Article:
Police cells are used 9,000 times each year as ‘places of safety’ for people detained under Section 136 of the Mental Health Act
Under the NHS mandate, new commissioners have the chance to improve mental health care throughout the NHS.
The Francis report’s recommendations will have a huge impact on all parts of the NHS, not least mental health services, says Sean Duggan.
CCGs have the opportunity to reform patterns of service provision and ways of working.A decade of austerity could spur on some long overdue changes to our health and care system..
Board and CCGs tasked with tackling disparity between physical and mental health support
Smart working by the new public health system, the NHS and schools can tackle children’s behavioural problems effectively
The new group of ministers at the Department of Health will have a lot to take in as they begin work at Richmond House.
A framework to help local organisations to deliver on the objectives of the Government’s mental health strategy for England is published this week.
The Health and Social Care Act earlier this year included a new requirement on the secretary of state for health to give equal prominence to physical and mental health. This week, a report published by the LSE has reminded us of quite how big a task this is.
The Commissioning Board takes over responsibility for specialised services in April 2013 and needs to focus on designing a system without the blockage problems of today if it is to commissioning secure care successfully.
The government made Recovery the mental health strategy’s defining goal in February - which gives mental health service providers to do something truly radical, says Sean Duggan.
Better managment of care for people with both physical and mental health conditions would improve lives and save the NHS billions of pounds.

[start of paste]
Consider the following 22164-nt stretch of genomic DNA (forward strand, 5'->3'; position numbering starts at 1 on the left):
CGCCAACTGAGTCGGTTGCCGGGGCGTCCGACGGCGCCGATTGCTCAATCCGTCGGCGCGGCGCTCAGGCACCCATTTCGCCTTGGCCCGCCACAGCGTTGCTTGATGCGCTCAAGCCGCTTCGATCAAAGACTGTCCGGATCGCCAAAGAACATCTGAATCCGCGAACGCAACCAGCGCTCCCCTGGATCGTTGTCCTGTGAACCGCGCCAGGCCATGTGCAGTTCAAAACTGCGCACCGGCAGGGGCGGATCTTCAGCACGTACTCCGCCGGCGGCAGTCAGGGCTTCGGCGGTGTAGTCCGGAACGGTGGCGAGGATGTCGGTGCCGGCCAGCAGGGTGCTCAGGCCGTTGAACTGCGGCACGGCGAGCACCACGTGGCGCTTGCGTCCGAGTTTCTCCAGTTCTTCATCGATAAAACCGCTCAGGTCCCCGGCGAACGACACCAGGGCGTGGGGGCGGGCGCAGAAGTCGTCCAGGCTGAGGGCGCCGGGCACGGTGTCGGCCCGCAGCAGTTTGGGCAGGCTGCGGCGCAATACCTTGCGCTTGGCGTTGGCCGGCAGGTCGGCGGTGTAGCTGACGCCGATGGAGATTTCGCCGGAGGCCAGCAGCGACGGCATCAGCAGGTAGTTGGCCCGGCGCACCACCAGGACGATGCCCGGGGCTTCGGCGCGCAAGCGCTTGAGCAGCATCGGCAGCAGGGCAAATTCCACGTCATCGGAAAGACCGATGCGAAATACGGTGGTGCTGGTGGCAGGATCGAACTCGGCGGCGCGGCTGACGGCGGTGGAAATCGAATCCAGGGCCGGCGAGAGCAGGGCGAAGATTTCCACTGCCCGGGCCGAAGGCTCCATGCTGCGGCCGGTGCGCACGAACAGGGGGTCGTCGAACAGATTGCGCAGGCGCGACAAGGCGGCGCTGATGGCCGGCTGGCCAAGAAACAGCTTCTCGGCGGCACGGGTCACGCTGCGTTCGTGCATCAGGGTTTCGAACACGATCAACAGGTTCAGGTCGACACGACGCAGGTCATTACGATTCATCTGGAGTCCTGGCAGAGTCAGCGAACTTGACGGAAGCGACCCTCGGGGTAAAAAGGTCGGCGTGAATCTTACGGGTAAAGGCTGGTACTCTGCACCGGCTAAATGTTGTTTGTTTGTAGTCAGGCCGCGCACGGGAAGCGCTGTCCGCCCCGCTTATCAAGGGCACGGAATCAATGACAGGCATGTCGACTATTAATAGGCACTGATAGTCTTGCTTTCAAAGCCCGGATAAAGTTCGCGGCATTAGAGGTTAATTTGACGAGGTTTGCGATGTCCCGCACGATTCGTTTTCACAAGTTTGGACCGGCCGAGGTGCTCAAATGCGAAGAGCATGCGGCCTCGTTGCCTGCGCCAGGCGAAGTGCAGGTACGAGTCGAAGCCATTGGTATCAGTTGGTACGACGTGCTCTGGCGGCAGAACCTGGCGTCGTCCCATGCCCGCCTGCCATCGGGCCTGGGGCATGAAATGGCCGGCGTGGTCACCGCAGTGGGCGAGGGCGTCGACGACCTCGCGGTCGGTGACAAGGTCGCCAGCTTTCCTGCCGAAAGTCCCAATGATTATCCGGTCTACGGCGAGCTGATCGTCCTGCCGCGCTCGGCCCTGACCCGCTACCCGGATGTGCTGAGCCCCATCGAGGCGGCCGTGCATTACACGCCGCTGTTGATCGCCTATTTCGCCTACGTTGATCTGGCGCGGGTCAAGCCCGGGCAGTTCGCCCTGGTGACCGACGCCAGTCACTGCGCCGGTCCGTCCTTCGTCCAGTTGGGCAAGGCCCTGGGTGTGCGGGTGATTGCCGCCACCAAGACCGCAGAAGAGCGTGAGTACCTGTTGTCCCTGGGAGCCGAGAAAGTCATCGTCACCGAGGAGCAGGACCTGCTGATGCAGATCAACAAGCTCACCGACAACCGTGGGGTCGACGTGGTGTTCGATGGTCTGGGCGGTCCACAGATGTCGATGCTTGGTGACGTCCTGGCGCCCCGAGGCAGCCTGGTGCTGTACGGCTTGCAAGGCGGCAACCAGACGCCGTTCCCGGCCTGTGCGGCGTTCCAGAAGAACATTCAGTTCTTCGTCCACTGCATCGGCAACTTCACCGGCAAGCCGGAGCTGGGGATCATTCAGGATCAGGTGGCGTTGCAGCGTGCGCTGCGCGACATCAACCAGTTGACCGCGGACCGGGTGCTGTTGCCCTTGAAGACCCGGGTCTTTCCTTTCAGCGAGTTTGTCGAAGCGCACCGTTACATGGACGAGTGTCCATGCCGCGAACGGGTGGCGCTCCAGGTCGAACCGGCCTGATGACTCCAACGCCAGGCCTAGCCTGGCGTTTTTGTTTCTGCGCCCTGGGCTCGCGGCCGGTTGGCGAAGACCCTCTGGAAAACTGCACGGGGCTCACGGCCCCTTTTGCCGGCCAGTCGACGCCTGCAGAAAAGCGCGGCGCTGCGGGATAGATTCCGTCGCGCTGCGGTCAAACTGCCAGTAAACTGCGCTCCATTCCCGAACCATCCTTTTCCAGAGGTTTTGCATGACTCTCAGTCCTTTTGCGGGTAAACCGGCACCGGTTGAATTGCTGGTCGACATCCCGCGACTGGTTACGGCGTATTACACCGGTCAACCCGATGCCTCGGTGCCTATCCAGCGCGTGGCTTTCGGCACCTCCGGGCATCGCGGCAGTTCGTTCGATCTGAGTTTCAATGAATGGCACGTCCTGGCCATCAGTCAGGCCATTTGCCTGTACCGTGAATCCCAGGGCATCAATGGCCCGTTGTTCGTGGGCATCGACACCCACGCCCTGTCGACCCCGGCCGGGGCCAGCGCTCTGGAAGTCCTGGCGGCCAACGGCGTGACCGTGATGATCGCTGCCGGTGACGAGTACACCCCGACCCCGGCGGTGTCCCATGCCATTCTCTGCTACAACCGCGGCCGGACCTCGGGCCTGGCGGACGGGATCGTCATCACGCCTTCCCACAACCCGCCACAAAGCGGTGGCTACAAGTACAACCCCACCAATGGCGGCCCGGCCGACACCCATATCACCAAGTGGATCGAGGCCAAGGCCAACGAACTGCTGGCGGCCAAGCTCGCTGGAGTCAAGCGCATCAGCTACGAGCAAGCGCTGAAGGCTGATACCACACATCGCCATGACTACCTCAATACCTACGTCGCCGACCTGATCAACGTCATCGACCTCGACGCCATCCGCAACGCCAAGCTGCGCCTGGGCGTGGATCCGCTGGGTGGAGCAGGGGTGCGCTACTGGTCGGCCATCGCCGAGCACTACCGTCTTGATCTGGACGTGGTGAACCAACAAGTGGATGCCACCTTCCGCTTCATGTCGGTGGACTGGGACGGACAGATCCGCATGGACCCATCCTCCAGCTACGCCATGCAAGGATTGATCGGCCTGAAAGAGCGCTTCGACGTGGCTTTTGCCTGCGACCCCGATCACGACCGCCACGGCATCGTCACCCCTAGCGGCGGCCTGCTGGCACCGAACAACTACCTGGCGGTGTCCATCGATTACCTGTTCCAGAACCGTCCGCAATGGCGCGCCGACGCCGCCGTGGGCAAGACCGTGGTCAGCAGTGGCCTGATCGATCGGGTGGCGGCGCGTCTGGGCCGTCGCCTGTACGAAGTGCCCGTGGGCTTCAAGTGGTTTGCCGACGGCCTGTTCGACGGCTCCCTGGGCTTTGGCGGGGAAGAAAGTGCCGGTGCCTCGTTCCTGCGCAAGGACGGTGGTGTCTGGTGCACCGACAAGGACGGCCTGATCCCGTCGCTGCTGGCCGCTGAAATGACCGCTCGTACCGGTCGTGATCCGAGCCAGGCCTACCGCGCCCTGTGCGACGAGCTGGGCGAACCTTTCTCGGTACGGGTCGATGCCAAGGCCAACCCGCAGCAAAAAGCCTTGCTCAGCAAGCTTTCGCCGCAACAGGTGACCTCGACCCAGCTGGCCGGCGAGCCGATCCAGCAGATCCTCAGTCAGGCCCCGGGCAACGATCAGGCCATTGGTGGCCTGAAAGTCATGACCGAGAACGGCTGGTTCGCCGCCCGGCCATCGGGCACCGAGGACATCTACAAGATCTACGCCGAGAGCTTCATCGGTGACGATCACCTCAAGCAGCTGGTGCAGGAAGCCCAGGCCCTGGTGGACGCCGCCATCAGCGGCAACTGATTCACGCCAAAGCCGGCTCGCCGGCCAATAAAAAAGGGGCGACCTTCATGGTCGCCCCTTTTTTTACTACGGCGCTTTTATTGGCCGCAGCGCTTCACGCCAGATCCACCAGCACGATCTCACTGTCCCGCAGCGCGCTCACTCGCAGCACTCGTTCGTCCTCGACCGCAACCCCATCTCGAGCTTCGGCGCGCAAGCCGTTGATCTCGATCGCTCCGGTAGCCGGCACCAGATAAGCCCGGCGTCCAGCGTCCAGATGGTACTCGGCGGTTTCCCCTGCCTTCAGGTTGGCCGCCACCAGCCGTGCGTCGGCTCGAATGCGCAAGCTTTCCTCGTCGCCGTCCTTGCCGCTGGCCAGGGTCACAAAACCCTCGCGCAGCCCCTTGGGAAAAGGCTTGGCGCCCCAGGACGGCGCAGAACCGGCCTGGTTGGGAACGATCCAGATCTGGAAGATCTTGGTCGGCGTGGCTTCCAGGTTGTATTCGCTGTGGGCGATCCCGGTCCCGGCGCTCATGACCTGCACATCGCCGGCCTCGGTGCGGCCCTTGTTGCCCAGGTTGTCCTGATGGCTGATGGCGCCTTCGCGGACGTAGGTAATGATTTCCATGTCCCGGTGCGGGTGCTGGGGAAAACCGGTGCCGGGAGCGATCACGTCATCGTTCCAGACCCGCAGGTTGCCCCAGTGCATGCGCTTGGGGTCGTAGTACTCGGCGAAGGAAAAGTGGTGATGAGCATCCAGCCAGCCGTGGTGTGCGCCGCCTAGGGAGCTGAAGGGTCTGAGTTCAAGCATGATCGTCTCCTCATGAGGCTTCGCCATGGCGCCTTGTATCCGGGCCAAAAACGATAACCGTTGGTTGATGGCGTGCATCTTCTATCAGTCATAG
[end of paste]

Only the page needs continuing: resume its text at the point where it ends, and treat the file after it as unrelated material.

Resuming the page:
The recently announced Public Health Outcomes Framework sets an effective set of measurements for performance - but if the resources aren’t there to achieve them, many services will step back from this opportunity for a step change in mental healthcare.
Sean Duggan looks at the opportunities and challenges ahead for mental health.
Housing needs for patients with mental health need to be properly addressed in order to improve mental health services and individuals’ health.
The link between physical and mental health is one all too often missed. But the example set by an acute hospital in Birmingham that has invested in high quality liaison psychiatry shows that integrating physical and mental health services has efficiency and financial benefits waiting to be discovered.
New evidence has shown that rates of mental ill health among offenders connected with probation services are worryingly high. An investment into diversion services can help provide these individuals with vital support services at the earliest opportunity, says Sean Duggan.
A global call for action into mental health research has set out a list of priorities that identify the most pressing challenges to delivering improved mental health care and improving the lives of people with mental health in the UK
The latest survey on the public attitude to mental health shows some encouraging figures, but also highlights how prevalent ignorance and fear toward mental illness remains. There is, says Sean Duggan, still some way to go in tackling mental health stigma.
The change in the way people with mental health problems are supported into work highlights just how vital it is for NHS organisations to be focused on employment as an outcome.
Nowhere is it more important to look critically at what we are spending now and finding ways of using money more wisely than in secure mental health services, writes Sean Duggan.
The decision to focus on mental health care, as Brighton GPs are doing, is indeed a brave one. But it is also one that makes a lot of business sense for any GP consortium, big or small, urban or rural, anywhere in England.
The government’s new approach to mental health strategy is particularly welcome in its focus on children’s services.
The cost of alcohol misuse is some £23bn, more than £3bn of which is borne by the NHS.